Under this new agreement, to qualify for zero tariffs, 75% of every car would have to be made in the member countries, up from 62.5% under NAFTA, giving automakers a huge incentive to increase the amount of parts produced in North America. And under the USMCA, 40% of each car sold with zero tariffs has to be made in a factory where workers are earning at least $16 an hour, eliminating the major incentive for outsourcing manufacturing to Mexico. It also included new environmental standards and intellectual property protections. (Sanders voted against it on environmental grounds.)

The coronavirus pandemic hit before the jury was in over whether the USMCA had its desired effect, though early signs indicated growth. But Trumpism’s growth over the last four years was not limited to the auto industry. In 2019, American workers in the bottom quarter of income saw their wages grow 4.5% while those in the top quarter saw incomes rise 2.9%. Average hourly earnings for production work in the private sector were up 3.7% in November of 2019 as compared to the year before, according to the Labor Department, with nonsupervisory workers earning an average of $23.83 an hour. It’s just not true that Trump’s economy was only working for the rich.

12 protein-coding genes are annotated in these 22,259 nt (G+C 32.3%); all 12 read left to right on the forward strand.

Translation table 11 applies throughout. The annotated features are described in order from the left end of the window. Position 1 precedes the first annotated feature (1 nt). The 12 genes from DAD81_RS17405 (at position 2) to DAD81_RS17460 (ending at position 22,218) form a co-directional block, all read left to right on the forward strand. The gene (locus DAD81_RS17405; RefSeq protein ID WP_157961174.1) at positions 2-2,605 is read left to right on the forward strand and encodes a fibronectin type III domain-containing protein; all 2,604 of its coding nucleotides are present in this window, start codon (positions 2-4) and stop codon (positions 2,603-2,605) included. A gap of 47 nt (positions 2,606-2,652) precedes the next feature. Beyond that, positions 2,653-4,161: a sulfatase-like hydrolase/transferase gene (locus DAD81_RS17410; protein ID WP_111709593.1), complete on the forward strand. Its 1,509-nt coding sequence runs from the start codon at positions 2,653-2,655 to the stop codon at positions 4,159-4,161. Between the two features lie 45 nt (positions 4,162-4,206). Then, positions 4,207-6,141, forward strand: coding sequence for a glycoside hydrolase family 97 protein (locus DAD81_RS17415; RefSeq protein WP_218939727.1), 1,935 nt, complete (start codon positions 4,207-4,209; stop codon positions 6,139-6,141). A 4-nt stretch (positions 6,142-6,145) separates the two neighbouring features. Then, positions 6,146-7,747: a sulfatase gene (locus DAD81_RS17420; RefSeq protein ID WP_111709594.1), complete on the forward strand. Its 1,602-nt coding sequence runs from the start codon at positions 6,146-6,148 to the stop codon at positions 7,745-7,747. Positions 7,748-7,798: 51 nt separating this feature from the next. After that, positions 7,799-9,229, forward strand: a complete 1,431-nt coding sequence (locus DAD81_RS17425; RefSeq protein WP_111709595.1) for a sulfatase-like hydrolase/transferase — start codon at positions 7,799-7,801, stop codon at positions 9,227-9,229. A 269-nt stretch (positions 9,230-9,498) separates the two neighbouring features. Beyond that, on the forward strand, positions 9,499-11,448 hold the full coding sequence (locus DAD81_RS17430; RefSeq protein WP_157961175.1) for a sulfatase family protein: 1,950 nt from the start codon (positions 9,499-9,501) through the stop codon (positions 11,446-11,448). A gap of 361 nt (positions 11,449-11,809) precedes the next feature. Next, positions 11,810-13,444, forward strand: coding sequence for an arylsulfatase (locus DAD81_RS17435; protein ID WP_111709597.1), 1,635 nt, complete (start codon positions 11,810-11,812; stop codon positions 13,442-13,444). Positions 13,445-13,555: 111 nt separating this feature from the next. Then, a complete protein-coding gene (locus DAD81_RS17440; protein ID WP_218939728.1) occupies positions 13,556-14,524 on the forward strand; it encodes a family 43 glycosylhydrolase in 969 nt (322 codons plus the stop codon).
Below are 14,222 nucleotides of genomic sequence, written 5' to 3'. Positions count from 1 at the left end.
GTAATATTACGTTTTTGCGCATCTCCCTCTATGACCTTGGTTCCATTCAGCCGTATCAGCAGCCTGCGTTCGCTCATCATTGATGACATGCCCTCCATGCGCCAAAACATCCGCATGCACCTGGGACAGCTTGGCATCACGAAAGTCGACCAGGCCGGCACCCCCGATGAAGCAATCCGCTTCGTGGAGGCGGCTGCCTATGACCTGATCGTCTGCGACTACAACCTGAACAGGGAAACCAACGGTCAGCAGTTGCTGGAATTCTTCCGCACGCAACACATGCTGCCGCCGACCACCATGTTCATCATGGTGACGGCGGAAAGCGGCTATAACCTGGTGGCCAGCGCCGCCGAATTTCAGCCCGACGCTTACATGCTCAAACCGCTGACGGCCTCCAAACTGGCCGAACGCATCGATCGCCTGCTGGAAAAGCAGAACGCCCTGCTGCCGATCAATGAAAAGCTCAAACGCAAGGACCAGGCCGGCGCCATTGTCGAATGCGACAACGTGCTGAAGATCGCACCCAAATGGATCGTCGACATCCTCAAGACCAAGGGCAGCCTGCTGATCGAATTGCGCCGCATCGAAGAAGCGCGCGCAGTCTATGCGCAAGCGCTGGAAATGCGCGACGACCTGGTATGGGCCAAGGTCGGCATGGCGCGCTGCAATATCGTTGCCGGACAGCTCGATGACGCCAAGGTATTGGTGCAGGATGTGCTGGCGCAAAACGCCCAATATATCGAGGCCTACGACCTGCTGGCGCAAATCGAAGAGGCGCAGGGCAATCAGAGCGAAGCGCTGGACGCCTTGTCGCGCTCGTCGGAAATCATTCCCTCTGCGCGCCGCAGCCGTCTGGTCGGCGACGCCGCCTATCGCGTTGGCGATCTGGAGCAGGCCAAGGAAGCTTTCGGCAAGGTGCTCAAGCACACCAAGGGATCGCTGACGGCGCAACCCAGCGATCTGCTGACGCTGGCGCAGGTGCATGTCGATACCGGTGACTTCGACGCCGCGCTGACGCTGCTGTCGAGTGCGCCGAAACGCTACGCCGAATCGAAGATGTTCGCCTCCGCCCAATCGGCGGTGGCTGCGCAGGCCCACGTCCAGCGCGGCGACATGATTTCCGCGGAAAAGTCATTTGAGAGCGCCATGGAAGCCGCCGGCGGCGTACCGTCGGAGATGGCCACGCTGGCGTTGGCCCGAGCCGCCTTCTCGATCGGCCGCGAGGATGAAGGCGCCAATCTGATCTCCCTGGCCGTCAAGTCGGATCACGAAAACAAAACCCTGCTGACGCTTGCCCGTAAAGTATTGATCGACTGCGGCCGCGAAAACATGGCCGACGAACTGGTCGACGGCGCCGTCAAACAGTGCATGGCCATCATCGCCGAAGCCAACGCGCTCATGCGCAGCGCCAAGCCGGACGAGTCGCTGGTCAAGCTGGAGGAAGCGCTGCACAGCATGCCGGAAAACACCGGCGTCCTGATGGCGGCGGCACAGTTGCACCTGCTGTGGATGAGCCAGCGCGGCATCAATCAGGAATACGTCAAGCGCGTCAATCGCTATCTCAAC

If you put aside the partisan divide, it’s clear that leveraging tariffs to create jobs, as Trump did with the USMCA, should appeal to progressives; indeed, it once did, before it was Trump who was pushing it. That Trump was able to muster up enough votes from Republicans suggests a sea-change that Democrats should jump on.